Report of Grabbing of West India
Island Is Denied.
Tho British cruiser Tribune on Aug.
11 landed n party under command of
Liout. Threlfall at Aves, or Blrd'B Isl
and, 127 miles west of the north end
of the Island of Dominica, and an
nexed it as a' British possession. Guns
wero hauled through the serf and
landed, the British flag was hoisted,
and a royal salute was fired.
Tho Tribune then proceeded direct
to SL Vincent. Tho Tribune left there
next day, Using ordered to Venezuela
to protect British interests at Caracas.
Dlbpatch from Kingston, Island of
St. Vincent, Aug. 13.
Tho British admiralty says there Is
no truth in the report of the hoisting
of the British flag over Bird or Aves
Island In tho Carlbbenn sea, 127 miles
west of thu English Island of Domin
ica. PUT DOWN THE SNOB.
Society Woman's Neat Retort
Tactless "Nouveau Rlche."
Tho subject of "now people" is
much to tho foro among the swell set
In Now York these days and no one
is moro supercilious regarding late
comers into tho sacred circlo than
thoso who but a season or so ago
wero on the outside thomsolves. Ono
ol these snobbish persons, talking to
a woman of long-assured social posi
tion, recently asked regarding the
standing of Mrs. Soandso. "A very
nice woman," was tho reply, 'anil
nble, refined, accomplished and charm
ing in every way." But who Is sho?"
Tho society leader frozo slightly as
pho answered, "Thoroughly respect
able, I assure you." Tho lucklesTs snob
persisted: "Yes, dear Mrs. Blank, but
you know whnt I mean. Who Is she?"
Tho leader's nostrils quivered for a
moment and then sho answered cooly:
"My dear woman, I no more can tell
who sho is than I could have told
vho you wero when you first ap
peared In society."
Heartless Russian Jest.
A young Russian Jew was obliged
o go to the war In Manchuria. At
first tho father got letters from him
regularly, but presently they ceased.
One day tbe father was called to tho
police" headquarters whero ho was
told there was a telegram regarding
bis son, but that ho would have to
pay CO roubles to got It, Ho did
rot havo tho money, and It took him
somo time to collect it from his
friends. When he finally opened
the telegram he found it contained
the announcement of his son's death.
aves Hr $
A NOVEL MOTOR VEHICLE.
One-Wheel Arrangement Something
Like a Bicycle.
Something now In the way of motor
vehicles Is a one-wheel nirangument,
In which tho driver or rider sits In
tho center. It Is the Invention of an
Italian, Llllo Negroni, and nttracted
much attention at the last automobile
exhibition nt Turin. Tho wheel Ib of
9teol, with a pneumatic exterior, and
en the insldo a concentric fiamo,
which supports tho motor and driver's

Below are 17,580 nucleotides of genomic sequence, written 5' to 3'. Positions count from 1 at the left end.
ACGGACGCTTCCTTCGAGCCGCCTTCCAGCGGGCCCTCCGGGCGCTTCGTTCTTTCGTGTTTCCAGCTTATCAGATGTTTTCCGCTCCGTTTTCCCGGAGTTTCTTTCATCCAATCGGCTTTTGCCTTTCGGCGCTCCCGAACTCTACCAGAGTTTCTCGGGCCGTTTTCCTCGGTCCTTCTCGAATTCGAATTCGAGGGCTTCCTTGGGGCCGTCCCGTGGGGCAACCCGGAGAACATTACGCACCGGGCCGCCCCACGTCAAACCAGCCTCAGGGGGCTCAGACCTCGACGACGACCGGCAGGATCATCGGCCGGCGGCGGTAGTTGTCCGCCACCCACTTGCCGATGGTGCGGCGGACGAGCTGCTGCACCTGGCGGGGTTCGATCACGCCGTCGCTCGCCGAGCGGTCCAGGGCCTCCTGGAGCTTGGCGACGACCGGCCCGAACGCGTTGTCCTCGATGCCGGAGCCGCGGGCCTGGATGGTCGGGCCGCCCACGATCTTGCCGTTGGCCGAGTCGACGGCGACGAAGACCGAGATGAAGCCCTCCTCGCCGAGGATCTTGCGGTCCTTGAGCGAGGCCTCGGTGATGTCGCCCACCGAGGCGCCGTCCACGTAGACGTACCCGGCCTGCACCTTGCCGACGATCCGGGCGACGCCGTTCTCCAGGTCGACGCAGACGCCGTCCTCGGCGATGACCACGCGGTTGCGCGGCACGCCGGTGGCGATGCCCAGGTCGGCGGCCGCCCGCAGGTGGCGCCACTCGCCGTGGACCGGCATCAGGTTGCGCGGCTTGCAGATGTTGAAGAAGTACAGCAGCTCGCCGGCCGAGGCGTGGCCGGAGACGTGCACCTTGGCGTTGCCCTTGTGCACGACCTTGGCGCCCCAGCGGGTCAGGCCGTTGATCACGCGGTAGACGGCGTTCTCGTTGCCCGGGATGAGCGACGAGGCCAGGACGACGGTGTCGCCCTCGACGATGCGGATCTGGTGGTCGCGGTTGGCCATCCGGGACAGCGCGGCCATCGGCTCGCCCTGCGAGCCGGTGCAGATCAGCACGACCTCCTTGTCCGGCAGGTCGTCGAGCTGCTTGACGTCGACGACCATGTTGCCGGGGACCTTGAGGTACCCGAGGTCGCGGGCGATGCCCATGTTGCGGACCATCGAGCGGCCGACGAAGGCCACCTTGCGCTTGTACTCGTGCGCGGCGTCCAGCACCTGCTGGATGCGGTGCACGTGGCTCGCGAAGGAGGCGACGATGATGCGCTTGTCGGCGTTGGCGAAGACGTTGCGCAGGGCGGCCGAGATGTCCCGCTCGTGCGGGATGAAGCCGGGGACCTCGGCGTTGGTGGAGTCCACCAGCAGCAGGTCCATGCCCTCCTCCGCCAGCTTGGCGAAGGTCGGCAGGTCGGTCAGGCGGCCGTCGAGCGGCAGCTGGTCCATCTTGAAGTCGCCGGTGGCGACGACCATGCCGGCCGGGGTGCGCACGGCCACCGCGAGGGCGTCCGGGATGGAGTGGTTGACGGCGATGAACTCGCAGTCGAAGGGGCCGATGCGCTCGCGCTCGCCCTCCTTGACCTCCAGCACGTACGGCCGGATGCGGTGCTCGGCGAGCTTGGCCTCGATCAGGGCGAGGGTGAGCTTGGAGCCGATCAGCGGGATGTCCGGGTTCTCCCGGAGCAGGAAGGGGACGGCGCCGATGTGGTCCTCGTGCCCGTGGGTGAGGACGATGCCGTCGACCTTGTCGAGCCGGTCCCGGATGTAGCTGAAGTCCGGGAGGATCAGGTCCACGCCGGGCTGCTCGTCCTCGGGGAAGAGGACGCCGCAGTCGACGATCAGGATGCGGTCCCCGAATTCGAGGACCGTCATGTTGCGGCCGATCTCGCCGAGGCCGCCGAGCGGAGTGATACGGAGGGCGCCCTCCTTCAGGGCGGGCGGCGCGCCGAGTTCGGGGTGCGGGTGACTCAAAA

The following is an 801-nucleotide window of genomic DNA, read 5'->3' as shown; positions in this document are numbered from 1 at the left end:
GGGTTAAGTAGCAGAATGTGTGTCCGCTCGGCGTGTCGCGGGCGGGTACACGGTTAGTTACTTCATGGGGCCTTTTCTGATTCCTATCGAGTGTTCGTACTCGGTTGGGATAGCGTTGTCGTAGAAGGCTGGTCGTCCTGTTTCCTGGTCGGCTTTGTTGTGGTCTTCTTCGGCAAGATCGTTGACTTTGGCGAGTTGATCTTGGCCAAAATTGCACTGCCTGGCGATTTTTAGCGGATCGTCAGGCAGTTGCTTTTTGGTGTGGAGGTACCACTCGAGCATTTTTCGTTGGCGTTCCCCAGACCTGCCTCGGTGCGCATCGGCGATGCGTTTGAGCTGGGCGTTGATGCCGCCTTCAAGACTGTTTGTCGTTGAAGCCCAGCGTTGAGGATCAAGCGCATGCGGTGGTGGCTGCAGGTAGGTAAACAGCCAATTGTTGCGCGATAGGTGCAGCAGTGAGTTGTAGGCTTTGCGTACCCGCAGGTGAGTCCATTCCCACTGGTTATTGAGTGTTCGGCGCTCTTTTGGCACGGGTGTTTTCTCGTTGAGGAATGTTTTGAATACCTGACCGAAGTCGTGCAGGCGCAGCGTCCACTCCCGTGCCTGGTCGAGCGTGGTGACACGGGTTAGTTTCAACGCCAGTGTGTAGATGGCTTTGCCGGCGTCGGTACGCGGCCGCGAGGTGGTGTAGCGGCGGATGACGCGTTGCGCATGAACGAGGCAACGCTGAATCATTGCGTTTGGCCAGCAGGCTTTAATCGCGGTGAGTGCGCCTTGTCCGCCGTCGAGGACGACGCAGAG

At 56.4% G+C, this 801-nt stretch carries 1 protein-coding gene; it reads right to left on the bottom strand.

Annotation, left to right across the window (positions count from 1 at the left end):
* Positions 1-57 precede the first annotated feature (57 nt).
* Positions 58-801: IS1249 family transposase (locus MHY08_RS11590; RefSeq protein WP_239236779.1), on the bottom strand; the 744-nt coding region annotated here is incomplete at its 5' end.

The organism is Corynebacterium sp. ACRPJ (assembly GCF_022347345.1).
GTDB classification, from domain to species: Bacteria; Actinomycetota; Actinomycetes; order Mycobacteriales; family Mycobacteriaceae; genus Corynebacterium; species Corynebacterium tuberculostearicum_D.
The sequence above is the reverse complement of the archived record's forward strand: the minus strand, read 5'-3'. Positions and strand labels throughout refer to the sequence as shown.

seat. This Inner frame or circlo Is
moved by means of smaller wheels
sot at regular Intervals on the circum
ference of Its outer edge. The motor
operates tho. vehicle' with a friction
coupling and chnln transmitter, con
necting with n cog wheel In tho
,'ramc, which grips with another cog
wheel on tho Inside of It.
As the wheel rolls over the ground
the Inner lramo, holding the motor
and driver's seat, by mentis of Its Hpe-
clllc weight maintains these In the
Steering this new vehicle Is n deli
cate mutter, ns tho slightest move
ment of tho body of tho driver aside
from the center of gravity will upset
the equilibrium of tho wheel and send
It out of its course. The brakes are
self-net lug, and tho wheel Is brought
to a stop by tho interlocking of the
Inner frnme nnd outer circle.
The vehicle has not yet been per
fected, and may never be entirely
practical, but It Is interesting, nnd
cervlcenblo In bad weather nnd over
rough roads, Its large curves offering
less resistance .to obstacles than those
of smaller wheels.
Dining In Darkness.
In Franco nnd Switzerland tho lat
est vogue Is to dine In tho dark. Din
ner begins ns usual, but suddenly, to
the surprise of the guests, the light
goes out and all is left in dnlknoss.
Nothing has gone wrong, nnd beforo
the guests have recovered from their
astonishment tho dining mom doors
open, and shadowy forms steal in benr
ing a blazing, mass of light. It is
i ho next course Illuminated, Silently
tho figures como to your side, and In
a few momenta on every one's pinto
Is, say, your flsh, and a delicately
shaded light by which to cat It, but
ntherwlso tho room remnltm in com
Peculiar Uses of Postage Stamps.
Tho monks at the Hospital of St
Joan do Dieu, at Ghent, have In their
Iclsuro moments decorated tho walls
with gorgeous landscapes, glowing
with color and life, entirely by menus